New Editions

Logo has a complete edit screen for these actions. It's much easier to use than the cursor keys and COPY combination needed with BASIC. It's a bit like using a word-processor. The cursor keys move you around the lines of the text to be edited.

Combinations of CTRL (BBC) and FUNC (Electron) and cursor keys, N (insert line), D (delete character at current point), L (delete to end of line), U (delete line), provide all the functions for editing, COPY tells Logo to remember the new code, ESCAPE tells it to forget the amendments and return to the original.

Other useful primitives report on and erase definitions of procedures and contents of variables. You can find out available and used workspace, load and save all or some procedures and variables, save and load pictures, catalogue and manipulate files. These primitives have wonderfully apt and obvious names and abbreviations like ERASE, READPICT and WS (WorkSpace). Even if you have mislaid the manual it is usually possible to work out what a Logo primitive does from the name.

TIDY is a particularly interesting primitive which clears out early versions of variables and procedures which Logo no longer needs to consider. Using TIDY improves the speed at which Logo can then perform.

Procedures names can also be changed and tested (COPYDEF, DEFINEDQ). Variable names can be checked (THINGQ), contents checked (THING) and variables made local (LOCAL).

Best Of Both

One of the most impressive features of Acornsoft Logo is the easy way in which it interacts with the familiar BBC Micro and Electron facilities. It hooks into the Operating System for sound, graphics, keyboard scanning, control of floor turtles and buggies, printing screens, sensing joystick control and so on.

The built-in printer dump routine is an important facility for reproducing turtle graphics for use away from the computer. It dumps both graphics and text areas. SOUND and ENVELOPE work as in BASIC except with the familiar commas giving way to Logo's own conventional spaces.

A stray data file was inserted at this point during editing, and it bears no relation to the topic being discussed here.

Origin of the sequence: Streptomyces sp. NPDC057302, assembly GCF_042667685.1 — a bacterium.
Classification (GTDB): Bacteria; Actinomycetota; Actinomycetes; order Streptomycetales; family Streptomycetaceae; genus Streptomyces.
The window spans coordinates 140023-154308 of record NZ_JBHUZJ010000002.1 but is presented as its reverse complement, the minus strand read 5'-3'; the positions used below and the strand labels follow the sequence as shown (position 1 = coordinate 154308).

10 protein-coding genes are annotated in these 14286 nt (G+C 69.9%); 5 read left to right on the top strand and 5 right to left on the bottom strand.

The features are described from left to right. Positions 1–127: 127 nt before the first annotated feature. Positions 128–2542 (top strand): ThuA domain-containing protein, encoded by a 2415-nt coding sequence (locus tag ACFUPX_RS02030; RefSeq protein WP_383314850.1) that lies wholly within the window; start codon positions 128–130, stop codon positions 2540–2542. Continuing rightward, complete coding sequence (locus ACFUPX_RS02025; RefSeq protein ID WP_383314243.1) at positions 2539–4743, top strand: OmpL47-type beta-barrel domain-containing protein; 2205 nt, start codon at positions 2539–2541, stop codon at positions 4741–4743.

VDU commands are also available direct from Logo and VDU23 is especially important for defining the turtle's shape. TIME (which works in tenths of a second), TIMERSET and WAIT are useful features for controlling program flow.

The programmer also has access to simple debugging and error trapping primitives. I don't think we will find too many independent companies developing program aids for Logo! CATCH runs a list of instructions if an error occurs (equivalent of ON ERROR). PAUSE and CONTINUE go together to make checking variables and so on easy. TC displays name of procedures called and there are sophisticated TRACE facilities, including single stepping through the program.

On the maths side especially useful primitives are SETDECS, which controls the number of decimal places being used, QUOTIENT and REMAINDER (DIV and MOD), SUM, SQRT and PRODUCE, which is a greedy version of *. INT returns the integer part of the number, ROUND rounds it to its nearest integer.

When it comes to words rather than numbers, Logo is very much more powerful than BASIC and therefore much more suited to the beginner (or even the human in general!). ADDITEM, ERITEM and ITEM insert, delete and return value of elements in a list of word. BUTFIRST, BUTLAST, FIRST, LAST all return specific elements of objects. CHAR, COUNT, CAPS, ASCII, LISTQ and EMPTYQ are also useful and a simple wordprocessor could be amongst the first Logo projects you might try.

Here's a quick look at how these primitives work with a word:


Dave CarlosAnn Owen